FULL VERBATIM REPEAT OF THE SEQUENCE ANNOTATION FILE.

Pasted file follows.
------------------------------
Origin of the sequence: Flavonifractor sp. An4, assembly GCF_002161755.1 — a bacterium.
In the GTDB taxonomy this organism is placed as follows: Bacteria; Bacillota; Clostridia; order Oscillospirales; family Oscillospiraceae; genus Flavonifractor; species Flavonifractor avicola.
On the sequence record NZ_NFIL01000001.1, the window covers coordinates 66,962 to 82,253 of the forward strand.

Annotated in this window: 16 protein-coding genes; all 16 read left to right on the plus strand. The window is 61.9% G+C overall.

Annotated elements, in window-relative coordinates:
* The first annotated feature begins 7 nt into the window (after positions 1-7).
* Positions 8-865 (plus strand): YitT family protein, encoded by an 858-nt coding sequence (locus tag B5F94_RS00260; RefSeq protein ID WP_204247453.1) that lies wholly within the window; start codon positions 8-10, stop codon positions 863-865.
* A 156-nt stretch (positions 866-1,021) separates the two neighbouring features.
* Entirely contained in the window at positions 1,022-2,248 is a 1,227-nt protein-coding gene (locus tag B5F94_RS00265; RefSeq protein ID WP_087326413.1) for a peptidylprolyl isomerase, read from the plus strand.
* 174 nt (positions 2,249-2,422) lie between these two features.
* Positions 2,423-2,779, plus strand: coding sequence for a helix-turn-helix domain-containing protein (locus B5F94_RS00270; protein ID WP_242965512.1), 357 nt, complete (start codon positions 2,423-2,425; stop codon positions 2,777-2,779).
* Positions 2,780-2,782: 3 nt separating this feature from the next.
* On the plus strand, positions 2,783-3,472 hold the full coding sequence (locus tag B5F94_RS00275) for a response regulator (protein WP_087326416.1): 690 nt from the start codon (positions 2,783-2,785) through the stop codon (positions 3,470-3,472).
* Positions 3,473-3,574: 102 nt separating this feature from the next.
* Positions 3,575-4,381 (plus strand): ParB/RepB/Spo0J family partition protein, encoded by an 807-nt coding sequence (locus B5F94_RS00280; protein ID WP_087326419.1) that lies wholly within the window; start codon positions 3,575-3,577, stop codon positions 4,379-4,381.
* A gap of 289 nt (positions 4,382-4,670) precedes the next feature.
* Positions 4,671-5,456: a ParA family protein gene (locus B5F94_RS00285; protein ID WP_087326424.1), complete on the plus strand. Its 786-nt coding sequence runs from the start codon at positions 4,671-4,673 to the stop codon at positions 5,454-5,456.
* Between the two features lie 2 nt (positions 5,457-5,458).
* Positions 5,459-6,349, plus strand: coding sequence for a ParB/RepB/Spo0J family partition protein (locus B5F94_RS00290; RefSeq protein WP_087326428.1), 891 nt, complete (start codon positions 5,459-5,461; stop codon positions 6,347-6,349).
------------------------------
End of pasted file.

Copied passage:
Origin of the sequence: Flavonifractor sp. An4, assembly GCF_002161755.1 — a bacterium.
In the GTDB taxonomy this organism is placed as follows: Bacteria; Bacillota; Clostridia; order Oscillospirales; family Oscillospiraceae; genus Flavonifractor; species Flavonifractor avicola.
On the sequence record NZ_NFIL01000001.1, the window covers coordinates 66,962 to 82,253 of the forward strand.

Annotated in this window: 16 protein-coding genes; all 16 read left to right on the plus strand. The window is 61.9% G+C overall.

Annotated elements, in window-relative coordinates:
* The first annotated feature begins 7 nt into the window (after positions 1-7).
* Positions 8-865 (plus strand): YitT family protein, encoded by an 858-nt coding sequence (locus tag B5F94_RS00260; RefSeq protein ID WP_204247453.1) that lies wholly within the window; start codon positions 8-10, stop codon positions 863-865.
* A 156-nt stretch (positions 866-1,021) separates the two neighbouring features.
* Entirely contained in the window at positions 1,022-2,248 is a 1,227-nt protein-coding gene (locus tag B5F94_RS00265; RefSeq protein ID WP_087326413.1) for a peptidylprolyl isomerase, read from the plus strand.
* 174 nt (positions 2,249-2,422) lie between these two features.
* Positions 2,423-2,779, plus strand: coding sequence for a helix-turn-helix domain-containing protein (locus B5F94_RS00270; protein ID WP_242965512.1), 357 nt, complete (start codon positions 2,423-2,425; stop codon positions 2,777-2,779).
* Positions 2,780-2,782: 3 nt separating this feature from the next.
* On the plus strand, positions 2,783-3,472 hold the full coding sequence (locus tag B5F94_RS00275) for a response regulator (protein WP_087326416.1): 690 nt from the start codon (positions 2,783-2,785) through the stop codon (positions 3,470-3,472).
* Positions 3,473-3,574: 102 nt separating this feature from the next.
* Positions 3,575-4,381 (plus strand): ParB/RepB/Spo0J family partition protein, encoded by an 807-nt coding sequence (locus B5F94_RS00280; protein ID WP_087326419.1) that lies wholly within the window; start codon positions 3,575-3,577, stop codon positions 4,379-4,381.
* A gap of 289 nt (positions 4,382-4,670) precedes the next feature.
* Positions 4,671-5,456: a ParA family protein gene (locus B5F94_RS00285; protein ID WP_087326424.1), complete on the plus strand. Its 786-nt coding sequence runs from the start codon at positions 4,671-4,673 to the stop codon at positions 5,454-5,456.
* Between the two features lie 2 nt (positions 5,457-5,458).
* Positions 5,459-6,349, plus strand: coding sequence for a ParB/RepB/Spo0J family partition protein (locus B5F94_RS00290; RefSeq protein WP_087326428.1), 891 nt, complete (start codon positions 5,459-5,461; stop codon positions 6,347-6,349).